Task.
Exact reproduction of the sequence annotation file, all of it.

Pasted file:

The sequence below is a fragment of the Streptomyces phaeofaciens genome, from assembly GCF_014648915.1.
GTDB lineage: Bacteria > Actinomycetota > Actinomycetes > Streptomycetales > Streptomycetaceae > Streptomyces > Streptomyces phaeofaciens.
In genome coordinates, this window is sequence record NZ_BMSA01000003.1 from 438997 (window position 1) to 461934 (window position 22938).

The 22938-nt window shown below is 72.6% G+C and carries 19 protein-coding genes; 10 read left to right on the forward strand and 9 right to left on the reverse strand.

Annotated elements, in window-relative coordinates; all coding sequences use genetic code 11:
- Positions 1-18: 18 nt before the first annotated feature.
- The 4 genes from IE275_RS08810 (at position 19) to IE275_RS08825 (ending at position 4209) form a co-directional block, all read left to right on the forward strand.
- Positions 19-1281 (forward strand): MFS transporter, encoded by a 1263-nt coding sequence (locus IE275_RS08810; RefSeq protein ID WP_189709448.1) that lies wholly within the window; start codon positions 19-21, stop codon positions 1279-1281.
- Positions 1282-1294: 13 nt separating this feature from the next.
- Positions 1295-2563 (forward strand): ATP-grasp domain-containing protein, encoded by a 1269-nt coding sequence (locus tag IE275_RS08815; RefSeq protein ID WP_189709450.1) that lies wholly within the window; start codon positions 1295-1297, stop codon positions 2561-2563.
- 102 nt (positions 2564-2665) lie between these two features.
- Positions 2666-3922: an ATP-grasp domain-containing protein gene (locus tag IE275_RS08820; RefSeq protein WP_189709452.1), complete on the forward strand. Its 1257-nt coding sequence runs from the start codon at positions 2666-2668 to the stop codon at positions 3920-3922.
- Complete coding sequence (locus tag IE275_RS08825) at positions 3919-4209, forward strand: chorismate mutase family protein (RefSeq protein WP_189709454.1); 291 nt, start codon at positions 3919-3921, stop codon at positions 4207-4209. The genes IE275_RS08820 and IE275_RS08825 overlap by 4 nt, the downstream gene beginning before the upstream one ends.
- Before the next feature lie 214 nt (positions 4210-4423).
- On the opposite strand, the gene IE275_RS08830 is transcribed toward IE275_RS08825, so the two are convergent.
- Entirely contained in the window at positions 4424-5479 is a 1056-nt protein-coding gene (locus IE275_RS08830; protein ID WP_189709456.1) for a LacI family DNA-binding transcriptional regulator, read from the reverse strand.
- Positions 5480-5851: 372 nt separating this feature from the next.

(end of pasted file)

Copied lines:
The sequence below is a fragment of the Streptomyces phaeofaciens genome, from assembly GCF_014648915.1.
GTDB lineage: Bacteria > Actinomycetota > Actinomycetes > Streptomycetales > Streptomycetaceae > Streptomyces > Streptomyces phaeofaciens.
In genome coordinates, this window is sequence record NZ_BMSA01000003.1 from 438997 (window position 1) to 461934 (window position 22938).

The 22938-nt window shown below is 72.6% G+C and carries 19 protein-coding genes; 10 read left to right on the forward strand and 9 right to left on the reverse strand.

Annotated elements, in window-relative coordinates; all coding sequences use genetic code 11:
- Positions 1-18: 18 nt before the first annotated feature.
- The 4 genes from IE275_RS08810 (at position 19) to IE275_RS08825 (ending at position 4209) form a co-directional block, all read left to right on the forward strand.
- Positions 19-1281 (forward strand): MFS transporter, encoded by a 1263-nt coding sequence (locus IE275_RS08810; RefSeq protein ID WP_189709448.1) that lies wholly within the window; start codon positions 19-21, stop codon positions 1279-1281.
- Positions 1282-1294: 13 nt separating this feature from the next.
- Positions 1295-2563 (forward strand): ATP-grasp domain-containing protein, encoded by a 1269-nt coding sequence (locus tag IE275_RS08815; RefSeq protein ID WP_189709450.1) that lies wholly within the window; start codon positions 1295-1297, stop codon positions 2561-2563.
- 102 nt (positions 2564-2665) lie between these two features.
- Positions 2666-3922: an ATP-grasp domain-containing protein gene (locus tag IE275_RS08820; RefSeq protein WP_189709452.1), complete on the forward strand. Its 1257-nt coding sequence runs from the start codon at positions 2666-2668 to the stop codon at positions 3920-3922.
- Complete coding sequence (locus tag IE275_RS08825) at positions 3919-4209, forward strand: chorismate mutase family protein (RefSeq protein WP_189709454.1); 291 nt, start codon at positions 3919-3921, stop codon at positions 4207-4209. The genes IE275_RS08820 and IE275_RS08825 overlap by 4 nt, the downstream gene beginning before the upstream one ends.
- Before the next feature lie 214 nt (positions 4210-4423).
- On the opposite strand, the gene IE275_RS08830 is transcribed toward IE275_RS08825, so the two are convergent.
- Entirely contained in the window at positions 4424-5479 is a 1056-nt protein-coding gene (locus IE275_RS08830; protein ID WP_189709456.1) for a LacI family DNA-binding transcriptional regulator, read from the reverse strand.
- Positions 5480-5851: 372 nt separating this feature from the next.